October 10 was "Put the Brakes on Fatalities" Day. This national campaign encourages all road users to do their part to help prevent traffic fatalities.
According to estimates from the National Highway Traffic Safety Administration (NHTSA), national traffic fatalities dropped in the first half of 2023 by approximately 3.3 percent as compared to the same time frame in 2022. The estimates show fatalities decreased in 29 states, while 21 states, including Pennsylvania, have projected increases in fatalities.
In Pennsylvania, current 2023 preliminary data projects deaths on our roadways will increase by approximately six percent. In 2022, fatalities decreased by about four percent, from 1,230 in 2021 to 1,179 in 2022, after two straight years of increases. In 2019, fatalities dropped to 1,059, the lowest since record keeping began in 1928.
PennDOT recently added a new year-to-date dashboard to the Pennsylvania Crash Information Tool available online at www.crashinfo.PennDOT.gov. Crash data is submitted to PennDOT from police agencies across the state and then processed and reviewed for accuracy. The data displayed in the new dashboard is based on police reports received and processed by PennDOT to date, so the numbers may change as new and updated information is received.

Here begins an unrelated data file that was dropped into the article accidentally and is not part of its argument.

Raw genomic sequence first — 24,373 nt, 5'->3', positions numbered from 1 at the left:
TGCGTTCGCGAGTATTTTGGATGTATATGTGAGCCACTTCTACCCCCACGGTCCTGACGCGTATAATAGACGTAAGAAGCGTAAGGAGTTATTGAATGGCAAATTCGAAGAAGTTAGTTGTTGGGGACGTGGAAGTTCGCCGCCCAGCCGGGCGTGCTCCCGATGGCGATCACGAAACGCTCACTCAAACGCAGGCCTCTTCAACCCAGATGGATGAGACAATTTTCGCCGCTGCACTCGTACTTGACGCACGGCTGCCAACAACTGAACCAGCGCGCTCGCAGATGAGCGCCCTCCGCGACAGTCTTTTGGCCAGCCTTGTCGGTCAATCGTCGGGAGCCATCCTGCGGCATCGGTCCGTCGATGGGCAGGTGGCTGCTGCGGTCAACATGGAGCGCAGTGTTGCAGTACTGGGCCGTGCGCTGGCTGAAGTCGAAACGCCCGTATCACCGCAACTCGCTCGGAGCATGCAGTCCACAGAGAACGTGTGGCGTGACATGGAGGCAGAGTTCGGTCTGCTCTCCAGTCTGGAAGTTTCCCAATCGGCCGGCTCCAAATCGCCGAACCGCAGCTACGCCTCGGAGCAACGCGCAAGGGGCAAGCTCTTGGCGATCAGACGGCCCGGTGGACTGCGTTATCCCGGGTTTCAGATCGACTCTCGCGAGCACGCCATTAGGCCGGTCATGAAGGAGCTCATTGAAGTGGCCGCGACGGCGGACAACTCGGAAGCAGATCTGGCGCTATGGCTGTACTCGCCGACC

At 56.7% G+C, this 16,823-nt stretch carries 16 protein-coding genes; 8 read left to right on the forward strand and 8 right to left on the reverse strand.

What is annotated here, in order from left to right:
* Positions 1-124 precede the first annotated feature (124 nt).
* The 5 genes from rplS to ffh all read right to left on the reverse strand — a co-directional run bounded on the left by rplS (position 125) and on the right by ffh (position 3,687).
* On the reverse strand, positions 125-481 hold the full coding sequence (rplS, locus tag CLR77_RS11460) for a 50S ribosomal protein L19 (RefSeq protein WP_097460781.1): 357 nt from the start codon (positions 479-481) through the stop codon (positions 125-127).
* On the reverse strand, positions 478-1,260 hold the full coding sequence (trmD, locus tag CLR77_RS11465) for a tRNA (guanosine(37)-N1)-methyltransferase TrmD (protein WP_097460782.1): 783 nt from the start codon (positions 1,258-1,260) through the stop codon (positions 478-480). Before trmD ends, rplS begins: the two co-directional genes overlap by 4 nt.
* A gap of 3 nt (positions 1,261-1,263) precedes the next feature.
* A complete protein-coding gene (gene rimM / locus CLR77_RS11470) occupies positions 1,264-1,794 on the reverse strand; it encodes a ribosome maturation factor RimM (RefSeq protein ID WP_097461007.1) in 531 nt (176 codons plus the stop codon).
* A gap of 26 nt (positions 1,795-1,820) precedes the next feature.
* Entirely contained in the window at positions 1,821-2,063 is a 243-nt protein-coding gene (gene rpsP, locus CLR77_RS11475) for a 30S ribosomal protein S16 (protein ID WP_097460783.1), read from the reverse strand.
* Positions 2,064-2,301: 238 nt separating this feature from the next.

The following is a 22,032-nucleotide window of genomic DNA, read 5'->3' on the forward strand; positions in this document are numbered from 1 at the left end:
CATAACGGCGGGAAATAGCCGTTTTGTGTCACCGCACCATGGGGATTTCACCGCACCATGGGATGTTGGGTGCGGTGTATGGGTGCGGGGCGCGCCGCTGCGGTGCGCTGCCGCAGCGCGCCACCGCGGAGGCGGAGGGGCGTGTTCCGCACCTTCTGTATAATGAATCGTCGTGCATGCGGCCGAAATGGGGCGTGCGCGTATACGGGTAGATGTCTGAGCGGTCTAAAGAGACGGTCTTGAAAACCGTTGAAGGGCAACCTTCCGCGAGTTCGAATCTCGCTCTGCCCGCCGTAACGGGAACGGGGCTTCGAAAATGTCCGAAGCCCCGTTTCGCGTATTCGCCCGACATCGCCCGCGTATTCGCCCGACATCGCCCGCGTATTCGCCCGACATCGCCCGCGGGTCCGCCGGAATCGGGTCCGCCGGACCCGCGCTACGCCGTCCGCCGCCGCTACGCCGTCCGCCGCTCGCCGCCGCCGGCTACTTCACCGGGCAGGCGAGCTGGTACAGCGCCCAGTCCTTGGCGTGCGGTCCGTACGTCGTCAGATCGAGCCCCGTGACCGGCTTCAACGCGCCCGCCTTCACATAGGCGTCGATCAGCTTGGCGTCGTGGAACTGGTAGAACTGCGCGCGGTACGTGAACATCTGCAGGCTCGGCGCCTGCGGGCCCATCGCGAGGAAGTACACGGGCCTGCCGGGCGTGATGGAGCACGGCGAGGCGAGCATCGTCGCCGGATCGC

Areas of concern within 2023 statewide crash data include motorcyclist fatalities, fatalities in crashes involving drivers aged 75 and older, fatalities in crashes involving impaired driving, fatalities in crashes involving speeding, and fatalities in lane departure crashes. Fatalities in work zone crashes and bicyclist fatalities have already exceeded last year's total fatalities in the categories.
Drivers can help reduce crashes and fatalities by always following the speed limit and paying attention when behind the wheel, especially in work zones where roadway conditions can change every day.
Although driving under the influence of drugs or alcohol is completely avoidable, fatalities in crashes involving an impaired driver still amount to nearly 40 percent of all traffic fatalities in Pennsylvania. Drivers can help save lives by always planning ahead for a sober driver or using public transportation or a ride-share service.
Last year, nearly a dozen safety advocates from around the state, including PennDOT, the Pennsylvania State Police, and the Pennsylvania Turnpike Commission partnered to create a video urging safe driving.
To learn more about PennDOT's safety initiatives, visit www.PennDOT.pa.gov/Safety.